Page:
As my old, cranky cow got even bigger I actually had several nightmares that she had triplets instead.

Finally, I made another guesstimate that Memorial Day weekend would probably be the time of the big event, since I had planned to actually take a relaxing trip away to recover from bad news, stress and more bad news.  I couldn't fathom being away from my cow if she was in trouble. So I did what every cow loving gal does:  I requested a week of vacation.  When asked "why" I needed a vacation, I wanted to say  "maternity leave."  Instead I said "Family."

On my way home from my last day of work , I slowly drove by the herd while counting heads in the tall grass on the hillside.  I saw my old cow, from a distance, munching grass. She looked fine.

I went home, changed out of my clean work clothes and put my comfortable farm clothes on and headed out to my garden determined to get some more veggie plants into the ground before dark.

Just as I bent down to put the first pepper plant in, the neighbor drove in and said he had brought some folks down to look at the cows a few minutes ago, down by the stream, and it looked like there was a new calf.

I jumped in my truck and raced down to the herd.

As I leaped out of my truck with my bucket of ear tags, bands, assorted equipment and cow snacks I was met at the fence by Gracie the Guard Cow.  That's when I knew that something was amiss.

Then I heard a cow bawling continually.

I hiked over to where I thought the new calf was, down in a valley near the stream.

I about had a mini stroke when I made it to the edge of the steep hill and saw TWO new calves.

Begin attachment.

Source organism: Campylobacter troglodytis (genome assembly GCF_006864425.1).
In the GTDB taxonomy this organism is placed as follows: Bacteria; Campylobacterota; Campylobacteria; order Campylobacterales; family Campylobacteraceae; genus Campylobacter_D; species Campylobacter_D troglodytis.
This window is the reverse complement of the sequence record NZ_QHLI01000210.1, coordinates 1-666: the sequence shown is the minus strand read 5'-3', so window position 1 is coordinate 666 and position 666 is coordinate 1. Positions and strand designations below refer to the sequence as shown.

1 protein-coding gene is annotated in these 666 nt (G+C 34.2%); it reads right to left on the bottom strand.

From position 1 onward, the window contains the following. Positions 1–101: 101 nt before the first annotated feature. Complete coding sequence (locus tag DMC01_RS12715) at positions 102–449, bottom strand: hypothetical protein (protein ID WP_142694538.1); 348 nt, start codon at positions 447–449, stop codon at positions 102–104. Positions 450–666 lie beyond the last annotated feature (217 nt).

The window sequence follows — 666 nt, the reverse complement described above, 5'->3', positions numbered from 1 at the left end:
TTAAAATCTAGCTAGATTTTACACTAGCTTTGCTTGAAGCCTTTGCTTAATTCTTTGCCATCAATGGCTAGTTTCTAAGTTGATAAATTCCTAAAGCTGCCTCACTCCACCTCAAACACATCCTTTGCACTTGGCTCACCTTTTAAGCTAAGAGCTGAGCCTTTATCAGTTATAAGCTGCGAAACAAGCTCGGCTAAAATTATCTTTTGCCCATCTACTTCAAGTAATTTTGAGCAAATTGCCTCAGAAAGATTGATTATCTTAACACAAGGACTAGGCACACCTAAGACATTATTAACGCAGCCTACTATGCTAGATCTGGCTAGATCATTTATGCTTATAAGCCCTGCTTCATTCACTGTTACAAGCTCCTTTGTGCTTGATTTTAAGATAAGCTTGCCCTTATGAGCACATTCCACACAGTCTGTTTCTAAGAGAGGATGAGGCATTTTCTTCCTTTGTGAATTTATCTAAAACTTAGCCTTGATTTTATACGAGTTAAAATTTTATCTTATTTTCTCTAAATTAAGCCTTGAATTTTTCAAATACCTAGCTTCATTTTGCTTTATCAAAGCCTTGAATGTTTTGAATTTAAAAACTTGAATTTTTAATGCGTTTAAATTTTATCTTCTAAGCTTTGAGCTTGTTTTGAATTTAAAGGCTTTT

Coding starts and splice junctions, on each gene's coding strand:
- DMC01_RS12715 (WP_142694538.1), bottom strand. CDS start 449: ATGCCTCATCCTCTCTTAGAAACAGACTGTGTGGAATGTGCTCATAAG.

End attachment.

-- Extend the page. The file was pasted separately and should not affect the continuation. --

There were THREE cows fighting amongst themselves and a lot of bawling and spinning.

I lost my balance and fell down the hill, my bucket of stuff spilling all over the hillside and beyond.

Stinging Nettles scratched my legs as I swore and cursed why I always seem to have shorts on when I fall, instead of pants.

Two of the cows were head butting and one first calf heifer and 2 calves were yelling.  It took about 5 minutes to sort out the situation and the conclusion I came to was not the same one I initially thought.

With a sigh of relief I determined that there were 2 calves and TWO Moms, not one mom like I had initially thought.   The third cow was a milk sucking thief who was working hard to steal some colostrum and doing some head butting.
My old cow was pushing the 2nd calf away and the first calf heifer was bawling constantly because she was confused and trying to get to the old cow's new calf. The old cows calf was following the first calf heifer as the old cow was trying to catch up with her.   It was chaotic, to say the least.

I got a little distance between them, put the correct calves with the correct cow and went back up the hill to collect my supplies.

Luckily I didn't have to wrestle either one of the calves to band them and make them steers.

Both were heifers.

Google's calf was an hour or so old.  She was learning to walk and listen to her mom.

I weighed her at 84 lbs.

Google still looked huge and I thought the "twin" might be on its way in a few hours.

The hill was steep and the calf wasn't walking well enough to make the trip up to the safety of the herd yet, so she laid down for a nap.

I wasn't going to leave until both cows and calves were back in the safety of the rest of the herd.

We have a large family of coyotes that would have an easy time killing these calves in this steep valley with no where for them to escape.